What Is Involved in a Driver's License Vision Test?

The driver's license vision test typically involves a variant of the Snellen eye chart to test visual acuity and a test for peripheral vision in one or both eyes. Different jurisdictions vary in their minimum vision requirements for a driver's license for restricted or unrestricted driving.

The Snellen chart contains descending rows of smaller letters. Each successive line the person can read indicates stronger visual acuity, which is expressed as a ratio. Someone with 20/30 vision as diagnosed by test results needs to be 20 feet away to read something that someone with normal vision can read at 30 feet. One of the most common minimum requirements to receive an unrestricted license is 20/40 vision. In some cases, a restricted license can be granted at 20/60 vision or lower.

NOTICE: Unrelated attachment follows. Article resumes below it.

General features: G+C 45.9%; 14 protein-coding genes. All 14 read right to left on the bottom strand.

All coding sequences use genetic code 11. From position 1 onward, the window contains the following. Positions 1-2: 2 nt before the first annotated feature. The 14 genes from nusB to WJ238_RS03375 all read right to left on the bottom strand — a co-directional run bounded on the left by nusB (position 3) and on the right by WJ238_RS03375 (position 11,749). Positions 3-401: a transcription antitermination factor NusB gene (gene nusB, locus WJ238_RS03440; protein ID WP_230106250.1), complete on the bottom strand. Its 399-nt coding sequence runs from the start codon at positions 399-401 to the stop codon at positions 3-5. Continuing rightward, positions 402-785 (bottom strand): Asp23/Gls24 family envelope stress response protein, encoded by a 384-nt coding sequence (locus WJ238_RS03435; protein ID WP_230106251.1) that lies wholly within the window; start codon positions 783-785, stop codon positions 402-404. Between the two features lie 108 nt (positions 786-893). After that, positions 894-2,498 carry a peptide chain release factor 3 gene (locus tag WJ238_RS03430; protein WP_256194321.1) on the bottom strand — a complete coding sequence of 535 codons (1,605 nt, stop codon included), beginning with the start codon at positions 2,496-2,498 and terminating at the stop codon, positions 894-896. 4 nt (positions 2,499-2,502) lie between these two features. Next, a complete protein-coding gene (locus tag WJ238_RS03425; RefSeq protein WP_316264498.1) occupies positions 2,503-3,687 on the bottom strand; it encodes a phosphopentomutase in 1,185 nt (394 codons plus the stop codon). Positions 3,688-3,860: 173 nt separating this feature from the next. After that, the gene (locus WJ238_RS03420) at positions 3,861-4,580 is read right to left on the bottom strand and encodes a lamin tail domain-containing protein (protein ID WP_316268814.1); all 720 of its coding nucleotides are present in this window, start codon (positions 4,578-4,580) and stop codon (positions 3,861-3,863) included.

After taking the Snellen chart test, applicants are asked to indicate whether they see a flashing light in peripheral vision with the dominant eye. A 140-degree field of vision is required in most jurisdictions.

If a person is unable to pass the exam at the DMV, it's possible to obtain a visual acuity report form, take an eye exam by a licensed practitioner and have him state that the person is capable of driving safely.